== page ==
(13)

Differentiating Eq. (13), we can get Eq. (14).

$$beginarraycfracdT_0(t)dt=frac1i_0eta _0left(frac2C_DAu(t)a(t)21.15+delta mfracda(t)dtright)endarray$$

(14)

From Eq. (14), we can see that when the vehicle speed and longitudinal acceleration are relatively small, the rate of change of (T_0(t)) is almost linearly related to the rate of change of (a(t)), while the rate of change of (T_0(t)) has more effect on the rate of change of (a(t)) when the vehicle speed and longitudinal acceleration are increasing. This is consistent with the vehicle jerk perceived by the passengers on real vehicle.

Using above results, and ignoring the influence of the wind resistance sub-item on the shifting quality, the expressions of the shift quality defined as Eq. (15).

$$beginarraycQ_s=q_1left|T_s-T_bestright|+q_2int left|omega (t)-omega _0(t)right|dt+q_3int left|fracda(t)dtright|dtendarray$$

(15)

where (q_1), (q_2), (q_3), represent the weight coefficients of sub-items, (omega (t)) represents the actual speed, (omega _0(t)) represents the desired speed, (T_best) denotes the optimal time determined by empiricism.

Adaptive control strategy for the torque phase

Figure 4 shows the clutch tie-up curve and the engine flare curve, both of which, although occurring during the torque phase, are caused by inappropriate filling time. The filling time is usually not constant because of the engine and transmission operating characteristics changing with vehicle-to-vehicle variability and wear of the clutch during the life cycle. The use of manual calibration methods for filling time to compensate for this variation is not applicable to the market.

In order to adaptively adjust the filling time, we need to calculate the speed deviation of the torque phase and determine whether it is engine flare or clutch tie-up. Figure 6 shows the calculation principle of the input speed deviation degree with clutch tie-up and engine flare.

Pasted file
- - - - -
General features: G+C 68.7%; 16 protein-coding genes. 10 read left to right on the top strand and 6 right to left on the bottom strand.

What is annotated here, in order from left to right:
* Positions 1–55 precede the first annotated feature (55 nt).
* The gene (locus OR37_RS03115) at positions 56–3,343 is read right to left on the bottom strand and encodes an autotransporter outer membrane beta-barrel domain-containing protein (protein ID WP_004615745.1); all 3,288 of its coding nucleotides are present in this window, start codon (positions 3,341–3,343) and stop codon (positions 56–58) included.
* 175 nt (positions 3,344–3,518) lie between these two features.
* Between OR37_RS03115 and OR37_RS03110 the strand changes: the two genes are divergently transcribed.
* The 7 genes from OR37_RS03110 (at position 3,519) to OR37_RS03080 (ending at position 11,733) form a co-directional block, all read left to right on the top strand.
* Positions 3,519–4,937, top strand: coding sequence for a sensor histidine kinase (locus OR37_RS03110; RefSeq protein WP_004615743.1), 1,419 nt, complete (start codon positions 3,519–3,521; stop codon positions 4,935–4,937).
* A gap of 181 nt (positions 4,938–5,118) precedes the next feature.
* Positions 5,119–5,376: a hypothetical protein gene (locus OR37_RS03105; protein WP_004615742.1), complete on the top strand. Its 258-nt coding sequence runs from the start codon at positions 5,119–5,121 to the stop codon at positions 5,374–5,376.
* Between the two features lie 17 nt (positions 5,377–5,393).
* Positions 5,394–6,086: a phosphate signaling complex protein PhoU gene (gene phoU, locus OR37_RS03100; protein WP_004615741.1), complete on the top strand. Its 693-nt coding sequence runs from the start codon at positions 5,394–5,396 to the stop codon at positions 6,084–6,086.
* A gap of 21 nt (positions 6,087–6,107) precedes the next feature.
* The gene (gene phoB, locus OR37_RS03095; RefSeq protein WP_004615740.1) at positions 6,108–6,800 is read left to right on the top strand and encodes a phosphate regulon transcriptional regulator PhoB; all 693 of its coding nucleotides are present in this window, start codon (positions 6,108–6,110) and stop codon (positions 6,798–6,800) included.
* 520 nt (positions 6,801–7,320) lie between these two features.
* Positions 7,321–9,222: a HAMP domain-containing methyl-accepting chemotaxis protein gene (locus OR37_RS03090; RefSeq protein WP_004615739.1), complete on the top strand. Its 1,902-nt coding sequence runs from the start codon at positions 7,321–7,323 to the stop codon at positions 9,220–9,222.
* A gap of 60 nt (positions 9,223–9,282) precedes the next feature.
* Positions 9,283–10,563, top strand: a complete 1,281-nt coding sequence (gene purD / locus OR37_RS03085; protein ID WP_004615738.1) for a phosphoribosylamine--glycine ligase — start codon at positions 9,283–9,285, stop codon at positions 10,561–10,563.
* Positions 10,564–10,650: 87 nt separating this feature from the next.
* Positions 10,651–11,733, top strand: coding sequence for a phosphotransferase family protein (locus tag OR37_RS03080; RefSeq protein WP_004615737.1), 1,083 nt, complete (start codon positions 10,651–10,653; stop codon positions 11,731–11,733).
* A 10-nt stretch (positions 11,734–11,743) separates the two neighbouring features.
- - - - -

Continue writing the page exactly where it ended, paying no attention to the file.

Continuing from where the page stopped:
Figure 6
figure 6

Principle of speed deviation for the torque phase.

As showing in Fig. 6, the calculation principle of the speed deviation of clutch tie-up and engine flare is basically the same, and the key is the establishment of the desired speed curve. The expected speed curve consists of two linear fitting curves L1 and L2. L1 is a curve fitted linearly by the engine speed between T1 and T2, and L2 is a curve fitted linearly by the engine speed between T3 and T4. Taking into account the time-delay characteristics of the actual solenoid valve control command and hydraulic system response, the rules for selecting the time points of the fitting time period are as follows: T1 is the point in time when a shifting request is generated and the shifting starts; T2 is the time point when the oil drain solenoid valve is fully opened; T3 equals T2 plus torque phase time(In this paper the torque phase time (Delta T_torque) is 0.2 s) as shown in Eq. (16); T4 is the time point when the transmission input speed reaches the target gear speed.

$$beginarraycT_3=T_2+Delta T_torqueendarray$$

(16)

Assuming that the desired speed curve (X_L) composed of L1 and L2 is L, its discrete expression is shown in Eq. (17). The discrete expression of the line segment representing the actual acquisition speed is shown in Eq. (18). The discrete expression of the line segment representing the output speed is shown in Eq. (19).

$$beginarraycX_L=leftx_lleft(0right), x_lleft(1right),x_lleft(2right),dots ,x_l(k)right\endarray$$

(17)

$$beginarraycX_W=leftx_wleft(0right), x_wleft(1right),x_wleft(2right),dots ,x_w(k)right\endarray$$

(18)

$$beginarraycX_out=leftx_outleft(0right), x_outleft(1right),x_outleft(2right),dots ,x_out(k)right\endarray$$

(19)

From Eqs. (17), (18) and (19), the discrete expressions for the integral of velocity deviation area (A_rea) and acceleration rate of change (B_acce) can be written as Eqs. (20) and (21). (Delta mathrmt) is the sampling time interval.

$$beginarraycA_rea=sum_i=0^kleft|x_lleft(iright)-x_w(i)right|*Delta tendarray$$

(20)

$$beginarraycB_acce=sum_i=2^kleft|fracx_outleft(iright)-2x_outleft(i-1right)+x_out(i-2)Delta tright|endarray$$

(21)